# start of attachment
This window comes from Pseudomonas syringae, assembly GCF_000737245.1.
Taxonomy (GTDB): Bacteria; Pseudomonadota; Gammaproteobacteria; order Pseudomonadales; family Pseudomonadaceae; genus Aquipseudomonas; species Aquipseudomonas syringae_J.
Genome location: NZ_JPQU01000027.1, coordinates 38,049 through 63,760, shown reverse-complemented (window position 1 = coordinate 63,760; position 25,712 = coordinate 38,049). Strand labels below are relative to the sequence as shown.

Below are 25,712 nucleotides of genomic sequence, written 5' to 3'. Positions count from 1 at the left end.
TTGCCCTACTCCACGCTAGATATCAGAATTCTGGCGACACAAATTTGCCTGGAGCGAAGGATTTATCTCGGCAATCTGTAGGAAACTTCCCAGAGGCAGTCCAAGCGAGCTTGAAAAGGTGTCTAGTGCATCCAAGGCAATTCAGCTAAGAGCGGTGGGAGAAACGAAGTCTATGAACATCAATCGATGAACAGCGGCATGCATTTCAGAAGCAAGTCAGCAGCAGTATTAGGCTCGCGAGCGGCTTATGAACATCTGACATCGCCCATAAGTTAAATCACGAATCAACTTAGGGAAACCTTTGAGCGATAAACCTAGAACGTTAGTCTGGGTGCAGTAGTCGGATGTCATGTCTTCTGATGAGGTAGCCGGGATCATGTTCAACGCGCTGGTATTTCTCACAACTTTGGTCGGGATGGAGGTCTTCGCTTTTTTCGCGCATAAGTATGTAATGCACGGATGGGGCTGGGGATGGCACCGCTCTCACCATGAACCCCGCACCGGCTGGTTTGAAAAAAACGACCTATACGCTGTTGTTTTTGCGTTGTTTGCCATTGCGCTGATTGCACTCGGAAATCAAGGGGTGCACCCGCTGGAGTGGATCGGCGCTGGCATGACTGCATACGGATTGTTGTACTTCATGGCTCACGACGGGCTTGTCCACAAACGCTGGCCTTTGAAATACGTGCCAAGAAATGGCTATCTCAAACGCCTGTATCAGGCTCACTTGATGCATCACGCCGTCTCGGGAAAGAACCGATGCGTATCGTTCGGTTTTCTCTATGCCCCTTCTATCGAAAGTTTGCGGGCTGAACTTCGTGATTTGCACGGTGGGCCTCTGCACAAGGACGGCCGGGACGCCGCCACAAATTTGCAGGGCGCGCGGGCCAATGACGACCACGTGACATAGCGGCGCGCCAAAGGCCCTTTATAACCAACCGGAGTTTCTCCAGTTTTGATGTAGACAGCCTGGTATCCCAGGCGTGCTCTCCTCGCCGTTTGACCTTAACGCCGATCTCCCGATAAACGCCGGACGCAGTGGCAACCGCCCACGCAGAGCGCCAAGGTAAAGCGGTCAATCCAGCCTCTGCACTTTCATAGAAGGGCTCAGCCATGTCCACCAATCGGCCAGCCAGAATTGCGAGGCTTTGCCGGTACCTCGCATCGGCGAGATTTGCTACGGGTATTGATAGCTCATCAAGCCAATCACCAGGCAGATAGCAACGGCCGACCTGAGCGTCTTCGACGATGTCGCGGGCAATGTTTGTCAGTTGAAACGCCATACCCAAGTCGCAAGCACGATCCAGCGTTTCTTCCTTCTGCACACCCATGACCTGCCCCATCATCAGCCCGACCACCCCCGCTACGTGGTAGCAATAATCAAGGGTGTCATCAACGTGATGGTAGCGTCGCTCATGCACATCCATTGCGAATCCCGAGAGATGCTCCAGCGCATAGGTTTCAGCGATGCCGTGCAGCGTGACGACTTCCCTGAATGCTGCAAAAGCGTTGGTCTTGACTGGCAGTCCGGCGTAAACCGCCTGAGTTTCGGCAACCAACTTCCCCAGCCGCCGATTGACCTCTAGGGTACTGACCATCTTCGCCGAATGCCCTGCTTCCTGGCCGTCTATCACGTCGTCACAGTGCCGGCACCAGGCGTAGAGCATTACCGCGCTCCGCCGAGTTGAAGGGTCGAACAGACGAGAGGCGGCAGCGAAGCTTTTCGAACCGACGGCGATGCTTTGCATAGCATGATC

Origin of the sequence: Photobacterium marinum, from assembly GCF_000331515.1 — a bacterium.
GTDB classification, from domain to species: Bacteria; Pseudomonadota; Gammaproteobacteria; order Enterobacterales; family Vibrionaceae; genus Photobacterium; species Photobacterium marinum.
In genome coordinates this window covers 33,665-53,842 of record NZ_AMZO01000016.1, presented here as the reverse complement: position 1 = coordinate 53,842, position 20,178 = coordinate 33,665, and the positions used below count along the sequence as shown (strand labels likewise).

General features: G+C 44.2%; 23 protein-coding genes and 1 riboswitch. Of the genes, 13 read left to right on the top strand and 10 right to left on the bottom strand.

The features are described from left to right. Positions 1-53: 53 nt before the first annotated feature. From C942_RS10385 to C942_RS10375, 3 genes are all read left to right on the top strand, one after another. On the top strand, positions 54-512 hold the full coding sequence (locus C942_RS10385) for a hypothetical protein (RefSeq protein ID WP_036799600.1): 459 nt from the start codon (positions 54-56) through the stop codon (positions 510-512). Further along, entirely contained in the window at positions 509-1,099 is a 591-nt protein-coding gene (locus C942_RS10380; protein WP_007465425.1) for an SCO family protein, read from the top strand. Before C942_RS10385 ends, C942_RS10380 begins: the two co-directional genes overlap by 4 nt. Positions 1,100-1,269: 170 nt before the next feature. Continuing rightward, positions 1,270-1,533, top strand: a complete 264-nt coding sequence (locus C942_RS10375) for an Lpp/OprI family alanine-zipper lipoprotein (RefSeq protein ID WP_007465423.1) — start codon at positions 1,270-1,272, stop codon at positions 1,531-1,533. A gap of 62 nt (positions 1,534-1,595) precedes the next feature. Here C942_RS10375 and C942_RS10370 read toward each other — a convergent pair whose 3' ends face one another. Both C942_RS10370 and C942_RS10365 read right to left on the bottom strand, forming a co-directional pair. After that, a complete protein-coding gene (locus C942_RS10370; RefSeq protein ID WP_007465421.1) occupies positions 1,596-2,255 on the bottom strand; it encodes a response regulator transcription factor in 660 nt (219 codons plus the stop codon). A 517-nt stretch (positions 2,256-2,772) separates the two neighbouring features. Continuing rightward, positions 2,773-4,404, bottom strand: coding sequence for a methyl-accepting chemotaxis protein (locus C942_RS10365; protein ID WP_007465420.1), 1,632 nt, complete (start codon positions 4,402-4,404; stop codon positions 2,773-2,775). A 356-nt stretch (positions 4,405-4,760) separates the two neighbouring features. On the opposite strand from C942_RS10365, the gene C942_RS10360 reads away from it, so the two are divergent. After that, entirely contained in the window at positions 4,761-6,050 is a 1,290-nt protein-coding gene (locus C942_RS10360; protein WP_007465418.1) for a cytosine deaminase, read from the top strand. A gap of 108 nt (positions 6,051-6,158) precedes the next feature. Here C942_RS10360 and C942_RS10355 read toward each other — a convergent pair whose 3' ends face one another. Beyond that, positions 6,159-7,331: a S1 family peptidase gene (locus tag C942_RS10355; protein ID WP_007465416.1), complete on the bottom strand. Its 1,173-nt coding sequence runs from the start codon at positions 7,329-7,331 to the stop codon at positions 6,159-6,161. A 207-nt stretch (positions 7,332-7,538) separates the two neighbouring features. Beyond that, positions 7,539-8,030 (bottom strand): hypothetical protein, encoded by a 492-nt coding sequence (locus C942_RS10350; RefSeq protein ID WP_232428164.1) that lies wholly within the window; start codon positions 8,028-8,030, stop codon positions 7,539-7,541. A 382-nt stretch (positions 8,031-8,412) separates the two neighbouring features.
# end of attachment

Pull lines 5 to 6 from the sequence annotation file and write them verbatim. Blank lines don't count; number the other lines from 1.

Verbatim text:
TTGCCCTACTCCACGCTAGATATCAGAATTCTGGCGACACAAATTTGCCTGGAGCGAAGGATTTATCTCGGCAATCTGTAGGAAACTTCCCAGAGGCAGTCCAAGCGAGCTTGAAAAGGTGTCTAGTGCATCCAAGGCAATTCAGCTAAGAGCGGTGGGAGAAACGAAGTCTATGAACATCAATCGATGAACAGCGGCATGCATTTCAGAAGCAAGTCAGCAGCAGTATTAGGCTCGCGAGCGGCTTATGAACATCTGACATCGCCCATAAGTTAAATCACGAATCAACTTAGGGAAACCTTTGAGCGATAAACCTAGAACGTTAGTCTGGGTGCAGTAGTCGGATGTCATGTCTTCTGATGAGGTAGCCGGGATCATGTTCAACGCGCTGGTATTTCTCACAACTTTGGTCGGGATGGAGGTCTTCGCTTTTTTCGCGCATAAGTATGTAATGCACGGATGGGGCTGGGGATGGCACCGCTCTCACCATGAACCCCGCACCGGCTGGTTTGAAAAAAACGACCTATACGCTGTTGTTTTTGCGTTGTTTGCCATTGCGCTGATTGCACTCGGAAATCAAGGGGTGCACCCGCTGGAGTGGATCGGCGCTGGCATGACTGCATACGGATTGTTGTACTTCATGGCTCACGACGGGCTTGTCCACAAACGCTGGCCTTTGAAATACGTGCCAAGAAATGGCTATCTCAAACGCCTGTATCAGGCTCACTTGATGCATCACGCCGTCTCGGGAAAGAACCGATGCGTATCGTTCGGTTTTCTCTATGCCCCTTCTATCGAAAGTTTGCGGGCTGAACTTCGTGATTTGCACGGTGGGCCTCTGCACAAGGACGGCCGGGACGCCGCCACAAATTTGCAGGGCGCGCGGGCCAATGACGACCACGTGACATAGCGGCGCGCCAAAGGCCCTTTATAACCAACCGGAGTTTCTCCAGTTTTGATGTAGACAGCCTGGTATCCCAGGCGTGCTCTCCTCGCCGTTTGACCTTAACGCCGATCTCCCGATAAACGCCGGACGCAGTGGCAACCGCCCACGCAGAGCGCCAAGGTAAAGCGGTCAATCCAGCCTCTGCACTTTCATAGAAGGGCTCAGCCATGTCCACCAATCGGCCAGCCAGAATTGCGAGGCTTTGCCGGTACCTCGCATCGGCGAGATTTGCTACGGGTATTGATAGCTCATCAAGCCAATCACCAGGCAGATAGCAACGGCCGACCTGAGCGTCTTCGACGATGTCGCGGGCAATGTTTGTCAGTTGAAACGCCATACCCAAGTCGCAAGCACGATCCAGCGTTTCTTCCTTCTGCACACCCATGACCTGCCCCATCATCAGCCCGACCACCCCCGCTACGTGGTAGCAATAATCAAGGGTGTCATCAACGTGATGGTAGCGTCGCTCATGCACATCCATTGCGAATCCCGAGAGATGCTCCAGCGCATAGGTTTCAGCGATGCCGTGCAGCGTGACGACTTCCCTGAATGCTGCAAAAGCGTTGGTCTTGACTGGCAGTCCGGCGTAAACCGCCTGAGTTTCGGCAACCAACTTCCCCAGCCGCCGATTGACCTCTAGGGTACTGACCATCTTCGCCGAATGCCCTGCTTCCTGGCCGTCTATCACGTCGTCACAGTGCCGGCACCAGGCGTAGAGCATTACCGCGCTCCGCCGAGTTGAAGGGTCGAACAGACGAGAGGCGGCAGCGAAGCTTTTCGAACCGACGGCGATGCTTTGCATAGCATGATC

Origin of the sequence: Photobacterium marinum, from assembly GCF_000331515.1 — a bacterium.